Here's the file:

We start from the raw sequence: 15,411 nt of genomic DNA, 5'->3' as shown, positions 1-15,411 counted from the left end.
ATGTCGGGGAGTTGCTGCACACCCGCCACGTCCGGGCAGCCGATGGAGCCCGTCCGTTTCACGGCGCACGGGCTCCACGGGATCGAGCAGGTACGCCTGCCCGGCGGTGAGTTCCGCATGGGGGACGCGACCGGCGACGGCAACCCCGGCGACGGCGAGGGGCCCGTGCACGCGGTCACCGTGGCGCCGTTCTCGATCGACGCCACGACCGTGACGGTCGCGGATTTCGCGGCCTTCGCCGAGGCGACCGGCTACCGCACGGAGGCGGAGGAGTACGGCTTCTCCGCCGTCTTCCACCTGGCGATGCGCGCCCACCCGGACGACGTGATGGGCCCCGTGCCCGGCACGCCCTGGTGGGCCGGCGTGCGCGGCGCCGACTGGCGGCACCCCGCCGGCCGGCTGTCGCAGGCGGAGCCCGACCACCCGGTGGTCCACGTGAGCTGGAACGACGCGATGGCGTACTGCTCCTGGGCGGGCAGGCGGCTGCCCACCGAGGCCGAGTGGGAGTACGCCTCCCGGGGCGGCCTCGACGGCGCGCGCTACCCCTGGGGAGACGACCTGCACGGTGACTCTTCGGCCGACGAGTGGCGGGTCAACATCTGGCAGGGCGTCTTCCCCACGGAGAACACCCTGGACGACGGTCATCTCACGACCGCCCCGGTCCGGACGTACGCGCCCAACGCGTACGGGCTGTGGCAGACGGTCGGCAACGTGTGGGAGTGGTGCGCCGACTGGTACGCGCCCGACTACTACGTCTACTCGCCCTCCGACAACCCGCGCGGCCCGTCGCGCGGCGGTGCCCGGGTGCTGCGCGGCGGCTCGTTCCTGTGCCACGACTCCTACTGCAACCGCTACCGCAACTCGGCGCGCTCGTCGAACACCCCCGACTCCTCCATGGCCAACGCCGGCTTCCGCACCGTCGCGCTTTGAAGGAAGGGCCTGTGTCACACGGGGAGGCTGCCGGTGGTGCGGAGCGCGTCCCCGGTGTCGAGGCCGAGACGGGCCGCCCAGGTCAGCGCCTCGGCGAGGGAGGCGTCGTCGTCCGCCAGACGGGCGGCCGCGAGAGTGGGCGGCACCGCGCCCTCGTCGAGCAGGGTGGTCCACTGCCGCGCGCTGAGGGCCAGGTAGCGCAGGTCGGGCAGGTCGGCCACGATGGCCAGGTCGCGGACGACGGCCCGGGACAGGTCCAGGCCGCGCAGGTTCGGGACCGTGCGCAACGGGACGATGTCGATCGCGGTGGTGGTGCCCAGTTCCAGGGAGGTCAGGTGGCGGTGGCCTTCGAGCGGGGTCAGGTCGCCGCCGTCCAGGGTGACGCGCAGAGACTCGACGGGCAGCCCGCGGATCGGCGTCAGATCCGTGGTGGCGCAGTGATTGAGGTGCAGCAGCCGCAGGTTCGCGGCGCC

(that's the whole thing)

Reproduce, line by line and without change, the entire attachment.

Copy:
We start from the raw sequence: 15,411 nt of genomic DNA, 5'->3' as shown, positions 1-15,411 counted from the left end.
ATGTCGGGGAGTTGCTGCACACCCGCCACGTCCGGGCAGCCGATGGAGCCCGTCCGTTTCACGGCGCACGGGCTCCACGGGATCGAGCAGGTACGCCTGCCCGGCGGTGAGTTCCGCATGGGGGACGCGACCGGCGACGGCAACCCCGGCGACGGCGAGGGGCCCGTGCACGCGGTCACCGTGGCGCCGTTCTCGATCGACGCCACGACCGTGACGGTCGCGGATTTCGCGGCCTTCGCCGAGGCGACCGGCTACCGCACGGAGGCGGAGGAGTACGGCTTCTCCGCCGTCTTCCACCTGGCGATGCGCGCCCACCCGGACGACGTGATGGGCCCCGTGCCCGGCACGCCCTGGTGGGCCGGCGTGCGCGGCGCCGACTGGCGGCACCCCGCCGGCCGGCTGTCGCAGGCGGAGCCCGACCACCCGGTGGTCCACGTGAGCTGGAACGACGCGATGGCGTACTGCTCCTGGGCGGGCAGGCGGCTGCCCACCGAGGCCGAGTGGGAGTACGCCTCCCGGGGCGGCCTCGACGGCGCGCGCTACCCCTGGGGAGACGACCTGCACGGTGACTCTTCGGCCGACGAGTGGCGGGTCAACATCTGGCAGGGCGTCTTCCCCACGGAGAACACCCTGGACGACGGTCATCTCACGACCGCCCCGGTCCGGACGTACGCGCCCAACGCGTACGGGCTGTGGCAGACGGTCGGCAACGTGTGGGAGTGGTGCGCCGACTGGTACGCGCCCGACTACTACGTCTACTCGCCCTCCGACAACCCGCGCGGCCCGTCGCGCGGCGGTGCCCGGGTGCTGCGCGGCGGCTCGTTCCTGTGCCACGACTCCTACTGCAACCGCTACCGCAACTCGGCGCGCTCGTCGAACACCCCCGACTCCTCCATGGCCAACGCCGGCTTCCGCACCGTCGCGCTTTGAAGGAAGGGCCTGTGTCACACGGGGAGGCTGCCGGTGGTGCGGAGCGCGTCCCCGGTGTCGAGGCCGAGACGGGCCGCCCAGGTCAGCGCCTCGGCGAGGGAGGCGTCGTCGTCCGCCAGACGGGCGGCCGCGAGAGTGGGCGGCACCGCGCCCTCGTCGAGCAGGGTGGTCCACTGCCGCGCGCTGAGGGCCAGGTAGCGCAGGTCGGGCAGGTCGGCCACGATGGCCAGGTCGCGGACGACGGCCCGGGACAGGTCCAGGCCGCGCAGGTTCGGGACCGTGCGCAACGGGACGATGTCGATCGCGGTGGTGGTGCCCAGTTCCAGGGAGGTCAGGTGGCGGTGGCCTTCGAGCGGGGTCAGGTCGCCGCCGTCCAGGGTGACGCGCAGAGACTCGACGGGCAGCCCGCGGATCGGCGTCAGATCCGTGGTGGCGCAGTGATTGAGGTGCAGCAGCCGCAGGTTCGCGGCGCC